H : HEALTHY FINANCES. Due to careful management and oversight of the Association finances, the International Student Program, and the Association’s Shared Time Program with local public schools, the Association has been able to freeze congregational assessments since 2004. At the same time, student financial aid and the salary scale for faculty and staff has increased each year.
For the past 15 years, the Association has carried no debt, paying cash for the last three building projects. Also during that time, the Association’s Foundation has grown from 2 million to over 17 million in investments.
The economy in Michigan has been a challenge for the last decade. As a result, congregations have had to tighten their belts and, in many cases, drop the level of support for their high school families. While this decision is understandable, it presents a challenge for our high schools to retain those students that they currently have and recruit prospective students knowing that the cost may be significantly higher, as parents also feel the pinch of the economy in their own families. The need for financial aid continues to escalate. Therefore, as we move forward it is imperative that we continue to raise funds for financial aid. We never want a student to be turned away due to lack of funds.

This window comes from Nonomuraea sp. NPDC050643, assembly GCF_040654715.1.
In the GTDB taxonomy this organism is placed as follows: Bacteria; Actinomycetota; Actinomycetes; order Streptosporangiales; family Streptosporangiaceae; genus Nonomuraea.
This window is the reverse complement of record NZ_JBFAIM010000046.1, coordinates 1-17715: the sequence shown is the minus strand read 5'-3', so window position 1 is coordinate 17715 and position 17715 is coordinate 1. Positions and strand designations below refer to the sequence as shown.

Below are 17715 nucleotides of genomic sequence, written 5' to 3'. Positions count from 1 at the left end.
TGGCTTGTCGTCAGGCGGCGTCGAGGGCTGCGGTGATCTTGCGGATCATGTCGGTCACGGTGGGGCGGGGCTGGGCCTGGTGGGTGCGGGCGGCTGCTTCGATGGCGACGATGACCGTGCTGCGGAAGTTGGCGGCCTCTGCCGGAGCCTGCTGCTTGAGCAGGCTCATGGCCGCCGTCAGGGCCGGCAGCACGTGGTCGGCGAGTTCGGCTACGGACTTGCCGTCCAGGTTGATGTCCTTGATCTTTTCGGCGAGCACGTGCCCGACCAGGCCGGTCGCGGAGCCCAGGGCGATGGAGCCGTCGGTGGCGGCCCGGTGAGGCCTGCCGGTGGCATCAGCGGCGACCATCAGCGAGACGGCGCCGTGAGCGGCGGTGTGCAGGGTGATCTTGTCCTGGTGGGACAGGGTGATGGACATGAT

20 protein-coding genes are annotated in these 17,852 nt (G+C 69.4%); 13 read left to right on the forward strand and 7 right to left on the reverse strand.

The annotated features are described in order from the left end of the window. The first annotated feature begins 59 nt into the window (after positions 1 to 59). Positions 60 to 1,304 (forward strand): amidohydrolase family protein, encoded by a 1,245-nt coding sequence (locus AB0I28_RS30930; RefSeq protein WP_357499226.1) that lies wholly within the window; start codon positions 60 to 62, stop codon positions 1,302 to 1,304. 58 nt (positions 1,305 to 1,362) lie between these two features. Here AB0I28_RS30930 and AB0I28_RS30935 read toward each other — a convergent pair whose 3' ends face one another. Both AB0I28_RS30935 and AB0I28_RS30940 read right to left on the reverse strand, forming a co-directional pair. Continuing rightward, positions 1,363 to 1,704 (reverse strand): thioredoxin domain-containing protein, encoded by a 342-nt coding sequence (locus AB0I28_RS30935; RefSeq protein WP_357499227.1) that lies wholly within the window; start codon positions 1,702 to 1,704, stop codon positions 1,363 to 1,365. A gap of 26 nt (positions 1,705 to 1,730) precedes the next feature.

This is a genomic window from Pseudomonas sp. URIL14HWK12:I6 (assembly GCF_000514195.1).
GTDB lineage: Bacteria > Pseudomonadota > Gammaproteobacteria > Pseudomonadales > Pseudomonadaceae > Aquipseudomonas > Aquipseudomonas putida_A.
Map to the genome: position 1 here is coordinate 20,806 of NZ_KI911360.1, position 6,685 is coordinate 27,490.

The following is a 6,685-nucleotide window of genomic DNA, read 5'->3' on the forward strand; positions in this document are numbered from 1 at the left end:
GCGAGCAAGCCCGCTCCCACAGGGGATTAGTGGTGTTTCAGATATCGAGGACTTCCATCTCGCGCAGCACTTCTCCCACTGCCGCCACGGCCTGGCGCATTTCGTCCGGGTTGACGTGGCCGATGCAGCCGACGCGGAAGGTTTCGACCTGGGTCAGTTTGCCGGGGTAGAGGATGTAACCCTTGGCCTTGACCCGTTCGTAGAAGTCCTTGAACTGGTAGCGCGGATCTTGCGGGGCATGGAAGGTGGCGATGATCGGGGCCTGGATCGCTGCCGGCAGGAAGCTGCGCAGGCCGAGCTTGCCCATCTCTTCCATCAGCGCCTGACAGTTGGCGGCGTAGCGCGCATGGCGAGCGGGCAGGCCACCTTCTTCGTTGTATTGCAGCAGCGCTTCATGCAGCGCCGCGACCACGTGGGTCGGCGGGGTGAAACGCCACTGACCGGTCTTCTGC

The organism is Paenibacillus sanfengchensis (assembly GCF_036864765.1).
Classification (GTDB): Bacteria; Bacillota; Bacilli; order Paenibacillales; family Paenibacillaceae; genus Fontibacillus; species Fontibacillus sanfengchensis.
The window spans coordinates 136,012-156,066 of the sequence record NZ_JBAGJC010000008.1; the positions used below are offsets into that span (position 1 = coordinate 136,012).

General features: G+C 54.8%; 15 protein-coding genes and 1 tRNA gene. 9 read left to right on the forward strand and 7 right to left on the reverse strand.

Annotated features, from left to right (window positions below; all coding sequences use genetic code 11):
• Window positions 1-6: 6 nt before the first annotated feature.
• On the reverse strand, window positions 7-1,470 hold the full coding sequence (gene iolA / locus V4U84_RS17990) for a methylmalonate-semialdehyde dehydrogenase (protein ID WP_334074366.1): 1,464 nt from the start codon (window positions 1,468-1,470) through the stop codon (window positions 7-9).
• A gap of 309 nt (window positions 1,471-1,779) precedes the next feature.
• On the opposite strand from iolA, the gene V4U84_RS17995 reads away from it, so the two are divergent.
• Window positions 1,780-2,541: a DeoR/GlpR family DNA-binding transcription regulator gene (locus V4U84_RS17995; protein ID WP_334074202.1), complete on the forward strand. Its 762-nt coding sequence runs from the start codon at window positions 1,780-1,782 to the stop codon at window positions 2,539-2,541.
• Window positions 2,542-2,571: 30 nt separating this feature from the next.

Since the establishment of Lutheran High School in 1944, thousands of dedicated men and women have sacrificed to provide our young people a quality, Christ-centered, values based education. It has never been nor will it ever be easy, the devil cannot be pleased and will seek to destroy, but with the armor of God, this ministry will continue to succeed and be blessed, as we continue to ”Keep FAITH With Our Youth.”